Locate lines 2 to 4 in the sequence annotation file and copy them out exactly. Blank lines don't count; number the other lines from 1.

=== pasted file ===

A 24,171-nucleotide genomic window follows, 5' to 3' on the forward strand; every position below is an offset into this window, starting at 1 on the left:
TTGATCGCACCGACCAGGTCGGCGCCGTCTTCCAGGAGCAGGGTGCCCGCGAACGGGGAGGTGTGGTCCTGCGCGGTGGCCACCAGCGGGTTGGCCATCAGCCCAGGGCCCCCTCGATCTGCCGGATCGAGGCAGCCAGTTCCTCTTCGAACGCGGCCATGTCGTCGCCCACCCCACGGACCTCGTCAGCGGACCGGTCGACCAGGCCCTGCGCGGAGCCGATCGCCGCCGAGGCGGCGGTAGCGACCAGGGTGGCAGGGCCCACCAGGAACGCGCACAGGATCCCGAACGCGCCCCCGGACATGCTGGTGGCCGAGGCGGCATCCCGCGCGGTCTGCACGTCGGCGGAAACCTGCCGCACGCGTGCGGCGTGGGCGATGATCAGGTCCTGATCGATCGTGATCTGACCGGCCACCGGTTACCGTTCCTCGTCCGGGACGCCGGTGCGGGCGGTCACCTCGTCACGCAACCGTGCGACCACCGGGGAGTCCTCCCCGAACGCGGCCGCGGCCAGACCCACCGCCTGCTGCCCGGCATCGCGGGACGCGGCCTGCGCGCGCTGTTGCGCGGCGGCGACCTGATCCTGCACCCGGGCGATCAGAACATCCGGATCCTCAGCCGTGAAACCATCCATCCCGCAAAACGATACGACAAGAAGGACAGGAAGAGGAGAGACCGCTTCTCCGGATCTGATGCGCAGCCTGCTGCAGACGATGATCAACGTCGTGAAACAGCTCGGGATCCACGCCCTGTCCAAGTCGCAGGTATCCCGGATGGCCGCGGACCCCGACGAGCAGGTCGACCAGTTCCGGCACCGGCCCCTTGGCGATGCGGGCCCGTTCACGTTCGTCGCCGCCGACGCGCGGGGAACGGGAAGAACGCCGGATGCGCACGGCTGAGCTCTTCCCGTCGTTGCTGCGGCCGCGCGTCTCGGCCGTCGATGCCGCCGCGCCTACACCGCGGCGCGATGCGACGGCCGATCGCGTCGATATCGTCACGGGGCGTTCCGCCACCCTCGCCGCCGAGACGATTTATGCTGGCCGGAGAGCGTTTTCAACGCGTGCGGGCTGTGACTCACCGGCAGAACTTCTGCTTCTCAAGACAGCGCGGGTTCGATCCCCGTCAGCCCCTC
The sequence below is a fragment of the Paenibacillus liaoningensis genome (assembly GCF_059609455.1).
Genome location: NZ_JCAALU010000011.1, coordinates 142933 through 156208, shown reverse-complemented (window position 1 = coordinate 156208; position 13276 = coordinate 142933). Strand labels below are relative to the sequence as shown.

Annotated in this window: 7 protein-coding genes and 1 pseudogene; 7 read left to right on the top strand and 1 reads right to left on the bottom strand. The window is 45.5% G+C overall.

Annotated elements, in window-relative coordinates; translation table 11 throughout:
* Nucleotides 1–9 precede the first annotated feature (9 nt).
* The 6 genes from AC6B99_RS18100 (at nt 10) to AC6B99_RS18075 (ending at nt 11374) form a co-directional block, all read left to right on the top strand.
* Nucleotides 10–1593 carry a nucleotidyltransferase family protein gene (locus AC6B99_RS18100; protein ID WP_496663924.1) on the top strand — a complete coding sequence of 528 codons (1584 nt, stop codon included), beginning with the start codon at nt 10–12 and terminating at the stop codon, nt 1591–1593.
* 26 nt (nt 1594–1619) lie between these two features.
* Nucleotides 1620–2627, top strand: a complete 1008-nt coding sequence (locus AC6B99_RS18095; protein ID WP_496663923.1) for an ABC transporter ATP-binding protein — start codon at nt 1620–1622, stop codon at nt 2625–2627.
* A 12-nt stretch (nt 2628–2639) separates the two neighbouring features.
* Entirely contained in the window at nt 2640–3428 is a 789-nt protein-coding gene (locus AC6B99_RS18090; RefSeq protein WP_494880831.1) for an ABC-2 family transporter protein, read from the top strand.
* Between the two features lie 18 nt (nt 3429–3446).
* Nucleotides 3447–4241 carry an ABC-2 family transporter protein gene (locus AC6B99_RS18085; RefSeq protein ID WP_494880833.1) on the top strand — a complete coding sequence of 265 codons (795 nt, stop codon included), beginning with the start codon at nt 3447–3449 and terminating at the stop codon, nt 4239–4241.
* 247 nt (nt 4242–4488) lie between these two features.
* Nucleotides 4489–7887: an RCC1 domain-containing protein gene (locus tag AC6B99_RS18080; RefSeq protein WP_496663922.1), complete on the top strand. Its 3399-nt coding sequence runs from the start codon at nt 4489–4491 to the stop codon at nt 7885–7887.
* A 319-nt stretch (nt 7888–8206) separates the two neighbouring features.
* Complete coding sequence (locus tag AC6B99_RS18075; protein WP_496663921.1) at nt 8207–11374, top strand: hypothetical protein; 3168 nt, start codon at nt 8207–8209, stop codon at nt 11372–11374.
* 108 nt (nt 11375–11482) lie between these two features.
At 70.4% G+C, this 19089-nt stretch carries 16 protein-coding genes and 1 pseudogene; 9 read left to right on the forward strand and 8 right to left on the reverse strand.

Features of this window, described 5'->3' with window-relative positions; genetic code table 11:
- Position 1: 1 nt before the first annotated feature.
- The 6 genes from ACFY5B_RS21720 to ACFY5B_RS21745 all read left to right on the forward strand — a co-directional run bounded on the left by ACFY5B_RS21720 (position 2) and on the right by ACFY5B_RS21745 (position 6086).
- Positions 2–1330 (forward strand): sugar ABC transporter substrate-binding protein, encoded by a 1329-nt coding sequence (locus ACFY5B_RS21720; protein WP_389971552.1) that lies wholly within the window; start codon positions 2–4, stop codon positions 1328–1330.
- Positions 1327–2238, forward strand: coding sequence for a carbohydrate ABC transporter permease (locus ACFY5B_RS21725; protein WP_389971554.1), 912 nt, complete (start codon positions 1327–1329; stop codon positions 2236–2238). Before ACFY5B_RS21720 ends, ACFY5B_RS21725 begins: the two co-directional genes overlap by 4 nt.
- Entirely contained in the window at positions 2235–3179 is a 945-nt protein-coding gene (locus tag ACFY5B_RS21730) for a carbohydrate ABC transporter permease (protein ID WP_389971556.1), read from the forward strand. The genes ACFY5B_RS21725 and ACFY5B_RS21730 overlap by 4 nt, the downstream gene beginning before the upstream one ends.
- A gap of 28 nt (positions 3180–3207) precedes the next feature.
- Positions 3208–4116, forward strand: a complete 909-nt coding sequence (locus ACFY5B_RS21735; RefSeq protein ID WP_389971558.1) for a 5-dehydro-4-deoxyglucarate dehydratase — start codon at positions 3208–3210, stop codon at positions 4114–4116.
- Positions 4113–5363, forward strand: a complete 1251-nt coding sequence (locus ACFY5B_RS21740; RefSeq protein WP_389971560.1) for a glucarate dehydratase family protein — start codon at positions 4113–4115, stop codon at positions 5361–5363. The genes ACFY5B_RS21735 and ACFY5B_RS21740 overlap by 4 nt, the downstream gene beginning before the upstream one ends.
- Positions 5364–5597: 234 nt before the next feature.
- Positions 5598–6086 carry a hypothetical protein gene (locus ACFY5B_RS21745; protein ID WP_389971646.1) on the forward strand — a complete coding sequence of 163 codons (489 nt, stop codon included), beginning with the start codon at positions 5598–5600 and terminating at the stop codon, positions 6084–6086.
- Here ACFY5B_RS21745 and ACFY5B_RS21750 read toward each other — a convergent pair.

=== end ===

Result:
TTGATCGCACCGACCAGGTCGGCGCCGTCTTCCAGGAGCAGGGTGCCCGCGAACGGGGAGGTGTGGTCCTGCGCGGTGGCCACCAGCGGGTTGGCCATCAGCCCAGGGCCCCCTCGATCTGCCGGATCGAGGCAGCCAGTTCCTCTTCGAACGCGGCCATGTCGTCGCCCACCCCACGGACCTCGTCAGCGGACCGGTCGACCAGGCCCTGCGCGGAGCCGATCGCCGCCGAGGCGGCGGTAGCGACCAGGGTGGCAGGGCCCACCAGGAACGCGCACAGGATCCCGAACGCGCCCCCGGACATGCTGGTGGCCGAGGCGGCATCCCGCGCGGTCTGCACGTCGGCGGAAACCTGCCGCACGCGTGCGGCGTGGGCGATGATCAGGTCCTGATCGATCGTGATCTGACCGGCCACCGGTTACCGTTCCTCGTCCGGGACGCCGGTGCGGGCGGTCACCTCGTCACGCAACCGTGCGACCACCGGGGAGTCCTCCCCGAACGCGGCCGCGGCCAGACCCACCGCCTGCTGCCCGGCATCGCGGGACGCGGCCTGCGCGCGCTGTTGCGCGGCGGCGACCTGATCCTGCACCCGGGCGATCAGAACATCCGGATCCTCAGCCGTGAAACCATCCATCCCGCAAAACGATACGACAAGAAGGACAGGAAGAGGAGAGACCGCTTCTCCGGATCTGATGCGCAGCCTGCTGCAGACGATGATCAACGTCGTGAAACAGCTCGGGATCCACGCCCTGTCCAAGTCGCAGGTATCCCGGATGGCCGCGGACCCCGACGAGCAGGTCGACCAGTTCCGGCACCGGCCCCTTGGCGATGCGGGCCCGTTCACGTTCGTCGCCGCCGACGCGCGGGGAACGGGAAGAACGCCGGATGCGCACGGCTGAGCTCTTCCCGTCGTTGCTGCGGCCGCGCGTCTCGGCCGTCGATGCCGCCGCGCCTACACCGCGGCGCGATGCGACGGCCGATCGCGTCGATATCGTCACGGGGCGTTCCGCCACCCTCGCCGCCGAGACGATTTATGCTGGCCGGAGAGCGTTTTCAACGCGTGCGGGCTGTGACTCACCGGCAGAACTTCTGCTTCTCAAGACAGCGCGGGTTCGATCCCCGTCAGCCCCTC
The sequence below is a fragment of the Paenibacillus liaoningensis genome (assembly GCF_059609455.1).
Genome location: NZ_JCAALU010000011.1, coordinates 142933 through 156208, shown reverse-complemented (window position 1 = coordinate 156208; position 13276 = coordinate 142933). Strand labels below are relative to the sequence as shown.